Microbiome: Root of all Chronic Disease?

You may have heard a lot about the microbiome and gut health in recent research and in the newspapers. Headlines such as ‘Gut bacteria boosts cancer therapy’, ‘The human microbiome: why our microbes could be key to our health’ and ‘Is your gut making you sick?’ may have caught your eye and you may be wondering what all the fuss is about. It is thought that the microbiome is the root of all chronic diseases and space exploration pioneer and billionaire entrepreneur Naveen Jain explains gut health in a way that we have never thought of before. Continue to find out more on Microbiome: Root of all Chronic Disease?

The video below gives an interesting insight into your genes and your gut, and the gut brain connection; also known as the gut-brain axis, there’s also a personal story about his dad’s cancer, his business and why he is so passionate about his work into how diet affects gut health. Naveen explains that chronic inflammation is caused when the microbiome is out of balance and therefore prone to cause disease. He also explains about gut health being linked to many diseases from obesity, diabetes and cancer to anxiety and depression.

The most interesting part of this video is how Naveen makes you think about your human body as a ‘shell that’s housing the microbiome’. This way of thinking helps you to understand how your gut communicates with the rest of your body and your brain through the Vagus nerve.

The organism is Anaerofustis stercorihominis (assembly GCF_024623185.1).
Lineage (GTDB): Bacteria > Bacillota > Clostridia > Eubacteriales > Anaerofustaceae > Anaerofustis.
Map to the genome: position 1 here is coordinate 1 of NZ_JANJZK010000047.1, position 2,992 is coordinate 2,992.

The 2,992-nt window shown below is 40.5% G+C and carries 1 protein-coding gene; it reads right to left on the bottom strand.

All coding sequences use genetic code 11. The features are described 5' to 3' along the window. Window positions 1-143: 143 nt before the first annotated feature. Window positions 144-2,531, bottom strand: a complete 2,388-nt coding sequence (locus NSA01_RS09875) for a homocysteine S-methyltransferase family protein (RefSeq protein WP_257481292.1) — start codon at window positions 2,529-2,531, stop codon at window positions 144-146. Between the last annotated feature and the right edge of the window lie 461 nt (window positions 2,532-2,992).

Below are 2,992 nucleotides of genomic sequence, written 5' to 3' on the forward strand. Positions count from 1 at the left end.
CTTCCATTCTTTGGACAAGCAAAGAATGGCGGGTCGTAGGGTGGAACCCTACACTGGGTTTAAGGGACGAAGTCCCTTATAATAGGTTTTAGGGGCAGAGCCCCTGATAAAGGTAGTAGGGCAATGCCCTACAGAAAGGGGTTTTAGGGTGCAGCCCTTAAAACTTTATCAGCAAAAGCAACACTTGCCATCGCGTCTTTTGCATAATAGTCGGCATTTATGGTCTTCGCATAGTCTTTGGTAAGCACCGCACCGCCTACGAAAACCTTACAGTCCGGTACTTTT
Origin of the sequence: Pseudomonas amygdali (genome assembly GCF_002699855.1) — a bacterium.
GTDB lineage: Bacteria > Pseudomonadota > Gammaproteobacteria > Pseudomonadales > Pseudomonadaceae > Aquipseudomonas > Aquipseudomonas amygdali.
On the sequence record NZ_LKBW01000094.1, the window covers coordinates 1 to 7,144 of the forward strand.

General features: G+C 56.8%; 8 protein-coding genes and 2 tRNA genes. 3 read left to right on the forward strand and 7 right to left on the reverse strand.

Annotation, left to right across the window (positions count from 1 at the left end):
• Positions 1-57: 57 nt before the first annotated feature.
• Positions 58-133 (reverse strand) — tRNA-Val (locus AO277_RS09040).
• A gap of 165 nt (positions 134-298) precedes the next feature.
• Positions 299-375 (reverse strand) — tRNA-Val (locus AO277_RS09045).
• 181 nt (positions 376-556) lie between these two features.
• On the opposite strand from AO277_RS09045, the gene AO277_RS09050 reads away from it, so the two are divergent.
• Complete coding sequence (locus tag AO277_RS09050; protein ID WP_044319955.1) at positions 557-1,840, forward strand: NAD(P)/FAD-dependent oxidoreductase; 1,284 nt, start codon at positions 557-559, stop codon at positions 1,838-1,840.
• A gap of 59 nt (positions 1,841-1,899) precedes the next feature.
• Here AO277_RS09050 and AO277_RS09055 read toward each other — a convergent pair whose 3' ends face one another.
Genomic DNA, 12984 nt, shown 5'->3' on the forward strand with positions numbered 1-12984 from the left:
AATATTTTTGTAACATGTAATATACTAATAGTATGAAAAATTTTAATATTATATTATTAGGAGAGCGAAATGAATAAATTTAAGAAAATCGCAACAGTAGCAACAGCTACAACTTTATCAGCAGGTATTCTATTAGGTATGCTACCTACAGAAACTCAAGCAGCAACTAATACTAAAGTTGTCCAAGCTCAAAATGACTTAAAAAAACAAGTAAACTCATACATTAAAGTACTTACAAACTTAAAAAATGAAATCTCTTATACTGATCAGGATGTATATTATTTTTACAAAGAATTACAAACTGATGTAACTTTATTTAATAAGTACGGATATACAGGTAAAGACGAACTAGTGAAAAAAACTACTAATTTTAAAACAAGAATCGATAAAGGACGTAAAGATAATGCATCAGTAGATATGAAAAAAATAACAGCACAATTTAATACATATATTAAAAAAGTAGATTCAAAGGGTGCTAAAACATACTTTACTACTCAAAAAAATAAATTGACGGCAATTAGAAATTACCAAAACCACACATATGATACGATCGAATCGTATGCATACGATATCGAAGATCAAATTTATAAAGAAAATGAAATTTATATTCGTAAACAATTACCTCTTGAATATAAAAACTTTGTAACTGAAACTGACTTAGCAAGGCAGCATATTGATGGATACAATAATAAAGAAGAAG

He then goes on to explain that whilst 99.9% of everyone’s DNA is identical, that however, less than 5% of our actual bodily environment is the same which explains why some people can tolerate certain foods that others cannot. This is an extremely interesting statement and helps to understand why diets often do not work, there simply isn’t a one-size-fits-all in nutrition! He states that “one mans food is another man’s poison” and explains that while some people can eat spinach, avocado and other foods considered ‘healthy’ or vegan etc, they could actually be causing more harm than good depending on your own individual microbiome. Therefore, personalised diets may improve microbiota composition.

If this is a subject you’d like to explore, there are books and videos abound about gut health and the gut brain axis which should give you a deeper understanding and insight into the topic. Check out Naveen Jain’s website ‘Viome’ too. Have you had your microbiome analysed? Let us know what you think about this area of research by commenting below, joining in the conversation on Facebook and following us on Twitter and Instagram. (Check out these other articles to help get your system FIT for life!) 

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